- the rehabilitation of the cathodic protection system that protects chamber walls and sector gates from corrosion,
- the removal, cleaning, and reinstallation of the Manatee Protection System.
For some, it’s tough to understand why the process takes so long. To work on a waterway structure, it must be sealed and dried out first, a process called dewatering.
A temporary metal wall, similar to a “cofferdam,” must be placed across both ends of the lock. Materials must be staged in advance on a barge. Trained divers must inspect, clear, and clean the needle slot in the bottom of the lock chamber to prepare for the installation of the “needles” (large metal panels with gaskets to create a seal) to form the wall, known as a "needle dam."
A highly skilled crane operator carefully places an I-beam into notches in the side of the lock chamber to start the process, and then strategically places the needles, into a small slot in the bottom of the chamber and in close proximity to each other.
During this time, trained observers are on site, looking for manatees and other marine animals in the vicinity during the in-water work. If animals approach the work area, their presence is reported to the responsible agencies, and work stops until the animal has moved away from the area on its own.
Likewise, if lightning is detected, work is also halted until it is safe to resume. The safety of the crane operator and everyone on site is always the top priority, during all phases of the operation.
Once the wall is sealed, the water must be pumped out to provide a relatively dry space to do the repair and maintenance work. Only then can materials, equipment and crews be lowered into the chamber using appropriate safety gear and procedures, and the inspections and repairs can begin.
“As soon as all of the repairs have been made, the process goes in reverse,” said Cleveland. “Equipment is lifted back out of the chamber, and then our crane operator can begin to pull the needles back out and rewater the lock. Watching the water flow back into the chamber after successfully completing a long and complex project like this one, is always very satisfying."
“Lock dewatering and repairs are really a true test of teamwork,” said Cleveland. “Everyone is very focused and working intensely toward achieving one goal, day after day. The entire team is working together and dependent upon each other to reach the objective of getting the work done and the lock reopened as soon as possible and as safely as possible. It’s tough work, but it’s an opportunity for our team to shine.”
Related Photo Essay:
Lock Steps- dewatering is the first step before lock repairs begin:
The St. Lucie Lock and Dam
The St. Lucie Lock and Dam is located along the St. Lucie Canal, approximately 15.5 miles upstream of the intersection of the St. Lucie River and the Intracoastal Waterway. The Corps constructed and currently manages five locks along the Okeechobee Waterway. The St. Lucie Lock was built in 1941 for navigation and flood control purposes. In 1944, the connecting spillway structure was built for flood and regulatory flow control through the St. Lucie Canal to manage the water level in Lake Okeechobee.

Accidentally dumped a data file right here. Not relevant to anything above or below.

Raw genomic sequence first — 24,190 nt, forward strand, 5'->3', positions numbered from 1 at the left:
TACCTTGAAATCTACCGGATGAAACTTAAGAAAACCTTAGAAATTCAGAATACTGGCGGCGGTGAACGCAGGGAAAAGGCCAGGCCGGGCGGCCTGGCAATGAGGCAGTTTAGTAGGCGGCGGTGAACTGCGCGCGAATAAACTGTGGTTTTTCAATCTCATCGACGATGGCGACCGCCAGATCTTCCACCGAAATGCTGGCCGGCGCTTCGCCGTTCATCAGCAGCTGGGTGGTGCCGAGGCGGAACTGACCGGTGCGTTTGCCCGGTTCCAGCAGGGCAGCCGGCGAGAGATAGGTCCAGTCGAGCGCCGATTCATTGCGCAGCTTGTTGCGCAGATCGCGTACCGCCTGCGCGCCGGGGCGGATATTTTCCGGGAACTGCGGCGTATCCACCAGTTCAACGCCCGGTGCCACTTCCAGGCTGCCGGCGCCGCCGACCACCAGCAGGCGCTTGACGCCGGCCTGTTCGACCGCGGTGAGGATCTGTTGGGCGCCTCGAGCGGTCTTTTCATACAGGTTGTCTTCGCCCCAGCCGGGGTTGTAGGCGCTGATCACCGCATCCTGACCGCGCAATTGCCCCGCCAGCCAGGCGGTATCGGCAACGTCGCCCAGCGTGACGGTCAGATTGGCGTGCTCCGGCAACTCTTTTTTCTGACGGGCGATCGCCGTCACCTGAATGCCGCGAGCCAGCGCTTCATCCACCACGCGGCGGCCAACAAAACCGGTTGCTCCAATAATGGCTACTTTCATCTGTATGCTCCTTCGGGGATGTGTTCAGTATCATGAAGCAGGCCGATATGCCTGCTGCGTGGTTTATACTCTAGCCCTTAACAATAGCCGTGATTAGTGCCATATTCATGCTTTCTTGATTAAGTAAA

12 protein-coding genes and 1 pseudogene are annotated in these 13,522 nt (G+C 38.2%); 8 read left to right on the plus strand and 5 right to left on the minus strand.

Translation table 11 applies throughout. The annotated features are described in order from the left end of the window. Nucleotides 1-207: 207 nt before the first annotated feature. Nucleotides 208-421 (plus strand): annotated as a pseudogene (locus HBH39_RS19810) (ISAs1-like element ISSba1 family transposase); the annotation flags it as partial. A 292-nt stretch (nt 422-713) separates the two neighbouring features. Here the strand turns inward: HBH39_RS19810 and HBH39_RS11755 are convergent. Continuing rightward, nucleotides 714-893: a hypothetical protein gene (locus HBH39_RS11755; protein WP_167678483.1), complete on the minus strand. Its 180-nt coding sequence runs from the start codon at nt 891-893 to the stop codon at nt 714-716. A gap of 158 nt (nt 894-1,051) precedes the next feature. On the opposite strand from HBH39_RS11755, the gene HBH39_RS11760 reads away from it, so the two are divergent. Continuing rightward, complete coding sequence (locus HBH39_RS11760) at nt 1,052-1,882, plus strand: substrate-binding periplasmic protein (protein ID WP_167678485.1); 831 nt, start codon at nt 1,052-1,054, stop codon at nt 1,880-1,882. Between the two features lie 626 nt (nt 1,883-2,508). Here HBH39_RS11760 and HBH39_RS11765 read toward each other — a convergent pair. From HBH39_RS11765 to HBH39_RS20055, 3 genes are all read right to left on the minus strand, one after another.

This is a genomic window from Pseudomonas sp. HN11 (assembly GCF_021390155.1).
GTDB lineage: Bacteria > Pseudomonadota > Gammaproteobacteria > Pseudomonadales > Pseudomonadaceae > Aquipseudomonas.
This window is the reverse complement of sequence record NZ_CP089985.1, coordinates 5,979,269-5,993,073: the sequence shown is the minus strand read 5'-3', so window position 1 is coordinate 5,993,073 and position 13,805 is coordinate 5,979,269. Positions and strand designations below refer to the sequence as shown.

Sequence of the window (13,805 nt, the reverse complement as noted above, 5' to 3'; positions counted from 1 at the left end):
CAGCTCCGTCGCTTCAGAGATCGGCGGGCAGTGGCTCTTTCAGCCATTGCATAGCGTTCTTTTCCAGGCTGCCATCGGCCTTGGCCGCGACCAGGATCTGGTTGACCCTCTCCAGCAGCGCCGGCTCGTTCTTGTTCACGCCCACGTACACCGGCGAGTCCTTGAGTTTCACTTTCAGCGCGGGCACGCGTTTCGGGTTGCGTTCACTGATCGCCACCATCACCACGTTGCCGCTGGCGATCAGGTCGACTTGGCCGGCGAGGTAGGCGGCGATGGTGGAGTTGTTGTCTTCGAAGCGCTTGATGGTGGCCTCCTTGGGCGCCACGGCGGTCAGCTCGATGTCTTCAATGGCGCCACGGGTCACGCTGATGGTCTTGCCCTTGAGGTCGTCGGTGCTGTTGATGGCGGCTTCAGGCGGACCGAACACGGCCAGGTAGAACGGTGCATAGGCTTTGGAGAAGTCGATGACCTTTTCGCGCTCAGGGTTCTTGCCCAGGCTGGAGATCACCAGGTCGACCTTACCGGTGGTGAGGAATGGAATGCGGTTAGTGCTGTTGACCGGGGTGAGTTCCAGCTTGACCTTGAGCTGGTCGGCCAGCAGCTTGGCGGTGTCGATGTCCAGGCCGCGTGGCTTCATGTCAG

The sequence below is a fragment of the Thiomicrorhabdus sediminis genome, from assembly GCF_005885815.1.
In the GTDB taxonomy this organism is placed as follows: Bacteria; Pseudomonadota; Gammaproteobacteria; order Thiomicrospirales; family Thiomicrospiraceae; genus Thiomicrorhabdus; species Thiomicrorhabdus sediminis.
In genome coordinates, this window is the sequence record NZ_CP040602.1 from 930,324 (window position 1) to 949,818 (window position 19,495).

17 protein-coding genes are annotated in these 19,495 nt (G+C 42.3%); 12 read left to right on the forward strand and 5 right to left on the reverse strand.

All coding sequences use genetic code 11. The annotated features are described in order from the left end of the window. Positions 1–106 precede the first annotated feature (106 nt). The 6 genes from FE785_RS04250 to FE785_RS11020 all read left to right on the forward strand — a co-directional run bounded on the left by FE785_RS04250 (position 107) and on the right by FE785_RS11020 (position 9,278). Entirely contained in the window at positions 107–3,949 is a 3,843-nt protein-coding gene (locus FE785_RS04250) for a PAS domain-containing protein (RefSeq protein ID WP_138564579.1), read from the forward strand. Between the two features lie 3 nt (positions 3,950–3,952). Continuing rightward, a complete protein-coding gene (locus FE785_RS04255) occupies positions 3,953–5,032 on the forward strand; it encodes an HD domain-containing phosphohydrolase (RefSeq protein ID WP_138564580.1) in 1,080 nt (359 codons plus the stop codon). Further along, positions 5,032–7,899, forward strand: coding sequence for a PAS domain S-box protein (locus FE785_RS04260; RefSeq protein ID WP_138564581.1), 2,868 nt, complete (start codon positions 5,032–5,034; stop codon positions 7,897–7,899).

St. Lucie Lock and Dam Facts
Lock history: The first lock was built at this site by the Everglades Drainage District in 1925.
Cost of construction: Approximately $2 million total
Lift of lock: Sea level to current St. Lucie Canal water level. (14.5' normal)
Lockages: Approximately 3,350 vessels lock through annually
Lock usage: Operating hours 7 a.m. to 5 p.m., with the last lockage starting at 4:30 p.m., 365 days a year, unless otherwise noted. Lockage usually takes 15 to 20 minutes.
St. Lucie Lock and Dam Technical Details
Lock chamber dimensions: 50 feet wide x 250 feet long x 10 feet deep at low water
Lock chamber type: Concrete and steel sheet pile walls
Lock gate type: Steel sector gates (pie-slice shape) installed in concrete gate chambers, operated by rack and pinion drive
Spillway: Concrete, 170 feet wide
Spillway gates: 7 electrically-operated structural steel tainter gates, each 20 feet long and 10.5 feet high
Spillway Discharge capacity: 11,000 cfs (cubic feet per second)
The Okeechobee Waterway
The U.S. Army Corps of Engineers Jacksonville District constructed, operates and maintains five locks along the 154-mile Okeechobee Waterway, which allows safe passage of vessels through the middle of the state, from the Atlantic Ocean near Stuart to the Gulf of Mexico near Fort Myers in south Florida. On the east coast, they include the St. Lucie Lock and Dam on the St. Lucie (C-44) Canal in Stuart, and the Port Mayaca Lock and Dam on the east side of Lake Okeechobee. The Julian Keen, Jr. Lock and Dam is located on the west side of Lake Okeechobee, along with the Ortona Lock and Dam and the W.P. Franklin Lock and Dam on the Caloosahatchee River (C-43 Canal).
USACE Locks along the Okeechobee Waterway are considered Mission Critical
Federal authorities require the United States Army Corps of Engineers (USACE) to provide mission critical support in the areas of life sustaining missions, interstate commerce, national security, and emergency management. Some specific mission essential functions include, but are not limited to, operation of water utilities, operation and maintenance of locks and dams, and emergency management efforts.